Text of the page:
Nosek v. Saipan Sea Ventures, Inc. et al

Filing 9

DECISION and ORDER Granting 2 Motion to Dismiss Third-Party Complaint for Lack of Subject Matter Jurisdiction and Remanding Remaining Claims. Signed by Chief Judge Ramona V. Manglona on 10/10/2017. (FPA)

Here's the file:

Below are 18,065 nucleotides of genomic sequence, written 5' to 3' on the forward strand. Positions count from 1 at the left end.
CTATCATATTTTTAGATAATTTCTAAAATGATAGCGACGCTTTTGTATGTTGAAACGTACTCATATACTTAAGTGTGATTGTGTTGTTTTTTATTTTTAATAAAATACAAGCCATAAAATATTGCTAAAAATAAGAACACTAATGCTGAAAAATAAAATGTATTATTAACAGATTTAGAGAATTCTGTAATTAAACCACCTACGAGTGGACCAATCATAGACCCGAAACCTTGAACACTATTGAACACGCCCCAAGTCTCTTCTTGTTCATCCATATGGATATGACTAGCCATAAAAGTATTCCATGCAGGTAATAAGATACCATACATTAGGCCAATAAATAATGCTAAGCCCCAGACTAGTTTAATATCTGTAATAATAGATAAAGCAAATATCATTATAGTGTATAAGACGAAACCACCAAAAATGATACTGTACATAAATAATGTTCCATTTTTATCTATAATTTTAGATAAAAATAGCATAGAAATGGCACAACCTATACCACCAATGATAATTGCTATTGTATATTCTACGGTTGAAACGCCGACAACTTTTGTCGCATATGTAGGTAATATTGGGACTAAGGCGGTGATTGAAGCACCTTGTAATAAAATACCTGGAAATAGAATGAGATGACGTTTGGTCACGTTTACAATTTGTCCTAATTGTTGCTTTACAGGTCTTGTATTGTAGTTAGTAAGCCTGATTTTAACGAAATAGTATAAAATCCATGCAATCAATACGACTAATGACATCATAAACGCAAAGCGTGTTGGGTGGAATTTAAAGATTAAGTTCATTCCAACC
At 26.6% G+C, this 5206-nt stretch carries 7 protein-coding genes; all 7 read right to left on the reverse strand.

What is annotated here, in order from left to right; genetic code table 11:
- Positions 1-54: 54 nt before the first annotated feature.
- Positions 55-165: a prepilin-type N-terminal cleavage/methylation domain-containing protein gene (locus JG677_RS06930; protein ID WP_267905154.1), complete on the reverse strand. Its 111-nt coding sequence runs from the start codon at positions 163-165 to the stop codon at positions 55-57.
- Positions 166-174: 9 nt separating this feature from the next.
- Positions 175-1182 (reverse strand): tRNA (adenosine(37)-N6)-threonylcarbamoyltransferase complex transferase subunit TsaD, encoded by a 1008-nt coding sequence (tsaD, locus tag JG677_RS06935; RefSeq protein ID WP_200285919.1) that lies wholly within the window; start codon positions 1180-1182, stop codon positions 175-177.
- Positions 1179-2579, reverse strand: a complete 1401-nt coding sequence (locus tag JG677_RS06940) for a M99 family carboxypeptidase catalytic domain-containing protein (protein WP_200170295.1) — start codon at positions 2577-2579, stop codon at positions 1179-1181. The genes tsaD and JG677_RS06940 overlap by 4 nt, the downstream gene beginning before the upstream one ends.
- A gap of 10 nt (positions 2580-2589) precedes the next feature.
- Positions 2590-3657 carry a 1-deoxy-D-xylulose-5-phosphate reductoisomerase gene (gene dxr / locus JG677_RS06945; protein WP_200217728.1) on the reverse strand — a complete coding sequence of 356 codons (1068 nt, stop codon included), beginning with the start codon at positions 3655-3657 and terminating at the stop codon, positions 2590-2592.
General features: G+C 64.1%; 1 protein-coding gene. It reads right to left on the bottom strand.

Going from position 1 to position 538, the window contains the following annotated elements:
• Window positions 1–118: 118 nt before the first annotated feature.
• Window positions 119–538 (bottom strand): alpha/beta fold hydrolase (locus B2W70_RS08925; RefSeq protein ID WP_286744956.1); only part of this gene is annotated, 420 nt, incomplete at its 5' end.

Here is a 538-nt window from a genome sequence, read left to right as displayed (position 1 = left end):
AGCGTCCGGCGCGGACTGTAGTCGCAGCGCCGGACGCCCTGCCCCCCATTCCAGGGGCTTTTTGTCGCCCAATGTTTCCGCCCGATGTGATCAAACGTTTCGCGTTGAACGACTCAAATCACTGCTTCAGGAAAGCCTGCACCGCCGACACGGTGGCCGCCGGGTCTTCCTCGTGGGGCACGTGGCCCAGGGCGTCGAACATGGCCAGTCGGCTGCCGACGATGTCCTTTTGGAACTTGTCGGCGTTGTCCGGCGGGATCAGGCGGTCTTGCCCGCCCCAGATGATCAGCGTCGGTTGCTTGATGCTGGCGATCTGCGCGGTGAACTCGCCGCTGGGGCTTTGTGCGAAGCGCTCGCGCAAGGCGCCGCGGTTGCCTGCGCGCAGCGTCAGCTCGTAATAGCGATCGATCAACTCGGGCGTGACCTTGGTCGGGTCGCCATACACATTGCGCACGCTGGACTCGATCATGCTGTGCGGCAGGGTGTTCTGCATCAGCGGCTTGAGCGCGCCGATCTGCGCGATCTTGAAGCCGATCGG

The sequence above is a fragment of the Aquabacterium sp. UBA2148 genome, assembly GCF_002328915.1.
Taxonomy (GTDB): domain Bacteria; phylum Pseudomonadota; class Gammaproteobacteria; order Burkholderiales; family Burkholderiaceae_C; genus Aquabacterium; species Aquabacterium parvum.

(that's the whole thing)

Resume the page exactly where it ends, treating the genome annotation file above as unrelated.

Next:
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FILED Clerk District Court OCT 10 2017 for the Northern Mariana Islands By________________________ IN THE UNITED STATES DISTRICT COURT (Deputy Clerk) FOR THE NORTHERN MARIANA ISLANDS 1 2 3 FREDERICK L. NOSEK, JR., Case No. 1:17-CV-00003 4 Plaintiff, 5 DECISION AND ORDER GRANTING MOTION TO DISMISS THIRD-PARTY COMPLAINT FOR LACK OF SUBJECT MATTER JURISDICTION AND REMANDING REMAINING CLAIMS v. 6 SAIPAN SEA VENTURES, INC., and SAIPAN USA FISHERIES, INC., 7 8 Defendants. _____________________________________ SAIPAN SEA VENTURES, INC., 9 10 Third-Party Plaintiff, 11 v. 12 MARK J. HEATH, 13 Third-Party Defendant. 14 I. INTRODUCTION 15 Before the Court is Third-Party Defendant Mark J. Heath’s Motion to Dismiss for Lack of 16 Subject Matter Jurisdiction Pursuant to Fed. R. Civ. P. 12(b)(1), filed June 15, 2017 (ECF No. 2). 17 Heath seeks dismissal of the third-party complaint made against him by Third-Party Plaintiff 18 Saipan Sea Ventures, Inc. (“SSV”). The motion has been fully briefed by Heath and SSV, 1 and the 19 parties have stipulated to submit it for decision without oral argument. Having carefully considered 20 the arguments presented in the briefs, the Court will grant the motion, dismiss the third-party 21 complaint with prejudice, and remand the remaining matter to the CNMI Superior Court. 22 23 24 1 In addition to the motion itself, the papers submitted by the parties include Third-Party Plaintiff SSV’s Opposition to Heath’s Motion to Dismiss (ECF No. 5) and Heath’s Reply (ECF No. 6). The Court will also refer to the Complaint (ECF No. 1-1) and the Third-Party Complaint (“TPC,” ECF No. 1-2). 1 1 II. 2 BACKGROUND Defendant Saipan USA Fisheries (“SUSAF”) owned the vessel Miss Saipan. (Compl., 3 ECF No. 1-1, ¶ 6.) SUSAF leased space at Delta Dock in the Port of Saipan from 4 Defendant/Third-Party Plaintiff Saipan Sea Ventures (“SSV”) and moored the Miss Saipan there. 5 (Compl. ¶¶ 5–6.) During Typhoon Soudelor, August 2–3, 2015, the Miss Saipan broke loose and 6 struck the Dolphin Quest, a vessel owned by Plaintiff Frederick Nosek, Jr., before running 7 aground on the dock. (Compl. ¶ 9.) 8 9 10 11 12 13 14 15 16 On April 5, 2016, Nosek filed suit in the Commonwealth Superior Court against SSV and SUSAF for negligence. In turn, on November 22, 2016, SSV filed a third-party complaint against Mark J. Heath, bankruptcy trustee for SUSAF, which on June 17, 2015, had filed for Chapter 7 bankruptcy in this district. (In Re: Saipan USA Fisheries, Inc., 1:15-bk-00004 (Bankr. D. N. Mar. I.)) SSV alleged that when the typhoon was approaching, Heath had control of the Miss Saipan and negligently left it at Delta Dock. (TPC ¶ 18, ¶ ¶ 29–33.) SSV also brought trespass and indemnity claims against Heath. The trespass action hinges on SSV’s claim that the docking fees for the Miss Saipan had not been paid since March 2015, and that Heath was aware of this. (TPC ¶ 7.) 17 On February 3, 2017, Heath removed the case to federal district court. (Notice of 18 Removal, ECF No. 1.) No party moved to remand. See 28 U.S.C. § 1447 (motion to remand 19 because of defect other than lack of subject matter jurisdiction must be made within 30 days after 20 filing of notice of removal). 21 22 23 24 III. LEGAL STANDARDS Under Rule 12(b)(1) of the Federal Rules of Civil Procedure, a defendant may seek to dismiss a complaint for lack of jurisdiction over the subject matter. The federal court is one of 2 1 limited jurisdiction. See Gould v. Mutual Life Ins. Co. v. New York, 790 F.2d 769, 774 (9th Cir. 2 1986). As such, it cannot reach the merits of any dispute until it confirms its own subject matter 3 jurisdiction. See Steel Co. v. Citizens for a Better Env’t, 523 U.S. 83, 95 (1998). When considering 4 a Rule 12(b)(1) motion to dismiss, the district court is free to hear evidence regarding jurisdiction 5 and to rule on that issue prior to trial, resolving factual disputes where necessary. See Augustine v. 6 United States, 704 F.2d 1074, 1077 (9th Cir. 1983). In such circumstances, “[n]o presumptive 7 truthfulness attaches to plaintiff's allegations, and the existence of disputed facts will not preclude 8 the trial court from evaluating for itself the merits of jurisdictional claims.” Id. (quoting Thornhill 9 Publ’g Co. v. Gen Tel. & Elec. Corp., 594 F.2d 730, 733 (9th Cir. 1979)). Plaintiff, as the party 10 seeking to invoke jurisdiction, has the burden of establishing that jurisdiction exists. See Kokkonen 11 v. Guardian Life Ins. Co. of Am., 511 U.S. 375, 377 (1994). 12 13 IV. DISCUSSION Heath asserts that (1) the third-party claims against him are barred because, under the so- 14 called Barton doctrine, a trustee cannot be sued without first obtaining leave of the bankruptcy 15 court, and SSV did not do so; and (2) in the alternative, his actions as bankruptcy trustee are 16 protected by quasi-judicial immunity. (MTD 3–4.) SSV responds that (1) the Barton doctrine 17 does not apply, but if it did apply, the defect was cured when the case was removed to a 18 consolidated district and bankruptcy court; and (2) Heath is not immune from liability. (Opp. 1– 19 6.) Heath replies that he comes under Barton protection because as a Chapter 7 trustee he was 20 not “carrying on” SUSAF’s business; and (2) he is protected by quasi-judicial immunity because 21 the claims arise out of the performance of his duties as Chapter 7 trustee. (Reply 1–5.) 22 23 In the Ninth Circuit, “a party must first obtain leave of the bankruptcy court before it initiates an action in another forum against a bankruptcy trustee or other officer appointed by the 24 3 1 bankruptcy court for acts done in the officer’s official capacity.” Beck v. Fort James Corp. (In re 2 Crown Vantage, Inc.), 421 F.3d 963, 970 (9th Cir. 2005) (citing In re Kashani, 190 B.R. 875, 3 883–85 (9th Cir. BAP 1995)). This rule is grounded in Barton v. Barbour, 104 U.S. 126 (1881), 4 in which the Supreme Court held that a receiver cannot be sued without leave of the court that is 5 administering the estate. See In re Crown Vantage, 421 F.3d at 969 n.4. Barton implicates 6 subject matter jurisdiction and may be raised at any time. Id. at 971 n.5. 7 8 9 10 11 12 13 14 15 Congress has created a statutory exception to Barton. “Trustees, receivers or managers of any property . . . may be sued, without leave of the court appointing them, with respect to any of their acts or transactions in carrying on business connected with such property.” 28 U.S.C. § 959(a). A trustee’s actions attendant to administering and liquidating the estate, such as steps to collect, preserve, and hold assets, do not amount to “carrying on business.” In re DeLorean Motor Co., 991 F.2d 1236, 1241 (6th Cir. 1993). Breaches of fiduciary duty in administering the bankruptcy estate do not fall within § 959(a)’s limited exception. In re Kashani, 190 B.R. at 884. The exception “applies only if the . . . officer is actually operating the business, and only to ‘acts or transactions in conducting the debtor’s business in the ordinary sense of the words or in 16 pursuing that business as an operating enterprise.” In re Crown Vantage, 421 F.3d at 971–72 17 (quoting Muratore v. Darr, 375 F.3d 140, 144 (1st Cir. 2004)). 18 In this case, Trustee Mark Heath was not “carrying on business” of debtor SUSAF. 19 Therefore, the statutory exception to the Barton doctrine does not apply. On its face, the third20 party complaint fails to plead facts that would show that Heath was carrying on SUSAF’s 21 business, even if only with respect to the Miss Saipan. Rather, the theory behind SSV’s tort 22 claims seems to be that Heath had an obligation to operate SUSAF’s business and act as 23 custodian of its property, but instead did nothing. Yet in support of this theory, SSV merely 24 4 1 states a legal conclusion that all “legal right or power of possession or control over [SUSAF’s] 2 assets [the Miss Saipan and another vessel] . . . vested in the bankruptcy trustee[.]” (TPC ¶ 10.) 3 The only factual basis for the assertion is that SUSAF’s lawyer told SSV in an email that Heath 4 had control of the vessel. (TPC ¶ 13.) SSV does not point to any actions Heath took that 5 demonstrate he was “operating the business,” In re Crown Vantage, 421 F.3d at 971–72, nor 6 does it call attention to any order of the bankruptcy court vesting such special powers in the 7 trustee. 8 9 10 11 12 13 14 15 The Chapter 7 trustee’s statutory duties are set forth at 11 U.S.C. § 704. They include collecting the estate property and reducing it to money, and accounting for all property received. 11 U.S.C. § 704(a)(1),(2). If discharge of these duties constituted “carrying on business,” the limited exception of § 959(a) would swallow the Barton doctrine. The statute calls on the trustee to administer the estate, not to carry on the debtor’s business, and the administrative acts do not give rise to the § 959(a) exception. See In re DeLorean Motor Co., op. cit.; In re Kashani, op. cit. The bankruptcy court must separately authorize the trustee to manage the business. 11 U.S.C. § 721. Section 704(a)(8) further provides that “if the business of the debtor is authorized to be 16 operated,” the trustee is called to perform further duties. Here, there is no showing that Heath 17 was authorized by the bankruptcy court to operate SSV’s business. 18 The cases that SSV cites in support do not help its cause. In re I.J. Knight Realty 19 Corporation concerned a Chapter 11 reorganization of a business, not a Chapter 7 liquidation. 20 242 F. Supp. 337, 338 (E.D. Pa. 1965). The court expressly authorized the receiver to operate 21 Knight Realty. Id. Likewise Thompson v. Texas Mexican Railway Company involved a Chapter 22 11 business reorganization – in this case, a railroad – in which “[o]peration of the trains is plainly 23 a part of the trustee’s functions.” 328 U.S. 134, 138 (1946). In Medical Development 24 5 1 International v. California Department of Corrections and Rehabilitation, the district court had 2 appointed a receiver for the state corrections department, had charged the receiver with 3 “provid[ing] leadership and executive management” to the department, and had assigned the 4 receiver the “duty to control, oversee, supervise and direct all administrative, personnel, 5 financial, accounting, contractual, legal, and other operational functions of the medical delivery 6 component” of the department. 585 F.3d 1211, 1213 (9th Cir. 2009). SSV points to Medical 7 Development as approving “suits for wrongful use of another’s property[.]” Id. at 1218. But there 8 still needs to be a showing that the trustee who (allegedly) wrongfully used another’s property 9 did so in the course of carrying on a business with which he has been entrusted. SSV makes no 10 11 12 13 14 15 such showing. SSV argues in the alternative that “even if there was, initially, a Barton problem with SSV’s claim against Heath, it was cured when the claim was removed to this court.” (Opp. 3.) According to SSV, removal of the action to “the ‘district court’ in this district is the functional equivalent of a removal to the bankruptcy court” in which SUSAF filed under Chapter 7. (Opp. 4.) In the states, federal district courts are authorized under Article III of the Constitution, 16 whereas bankruptcy courts are Article I courts. Each federal district (except in Arkansas) 17 maintains a separate bankruptcy court and United States District Court. In contrast, in the CNMI, 18 there is no bankruptcy court and no United States District Court. There is only the “District 19 Court for the Northern Mariana Islands,” 48 U.S.C. § 1821(a), created under Article IV (the 20 “Territories Clause”), see United States v. Dowai, 839 F.3d 877, 879–80 (9th Cir. 2016), which 21 has “the jurisdiction of a District Court of the United States, including . . . that of a bankruptcy 22 court of the United States,” 48 U.S.C. § 1822(a). There is no need to decide this issue, however, 23 because SSV never came to this Court (sitting in bankruptcy or otherwise) to seek permission 24 6 1 before it filed its third-party complaint in Commonwealth Superior Court, as required by Barton 2 and In re Crown Vantage. Ultimate removal to the proper bankruptcy court does not cure the 3 defect. “Allowing the unauthorized case to proceed would be contrary to the policies that the 4 Barton doctrine is intended to advance.” In re Summit Metals, Inc., 477 B.R. 484, 497 (Bankr. D. 5 Del. 2012); accord In re Trafford Distributing Center, Inc., 520 B.R. 147, 154–55 (Bankr. S.D. 6 Fla. 2014). 7 8 9 10 Because Heath was not carrying on business connected with SUSAF’s bankruptcy estate, and because SSV did not get prior permission to sue in another jurisdiction from the appointing bankruptcy court, the district court lacks subject matter jurisdiction and must dismiss the thirdparty complaint. 11 Because the Court has determined it lacks jurisdiction, it does not reach the question of 12 quasi-judicial immunity, an affirmative defense that, if raised at all in a motion to dismiss, should 13 be brought under Rule 12(b)(6), not Rule 12(b)(1). See Pani v. Empire Blue Cross Blue Shield, 14 152 F.3d 67, 75 (2d Cir. 1998) (observing that it is “well established that an affirmative defense 15 of official immunity . . . may be resolved by Rule 12(b)(6) if clearly established by the 16 allegations within the complaint”). 17 V. 18 19 20 21 22 23 24 CONCLUSION For the foregoing reasons, the Court GRANTS Third-Party Defendant Mark J. Heath’s Motion to Dismiss for Lack of Subject Matter Jurisdiction (ECF No. 2) and DISMISSES the thirdparty complaint with prejudice. Cf. In re Summit Metals, op. cit., and In re Trafford Distributing Center, op. cit. (granting motions to dismiss and dismissing with prejudice). Because there is no longer any basis for federal jurisdiction over this action, the above-captioned matter is remanded to the CNMI Superior Court. 7 1 2 3 The Clerk is directed to enter judgment on the third-party complaint in favor of Third-Party Defendant Mark J. Heath, close the case, and remand the matter to the CNMI Superior Court. SO ORDERED this 10th day of October, 2017. 4 5 6 ____________________________________ RAMONA V. MANGLONA Chief Judge 7 8 9 10 11 12 13 14 15 16 17 18 19 20 21 22 23 24 8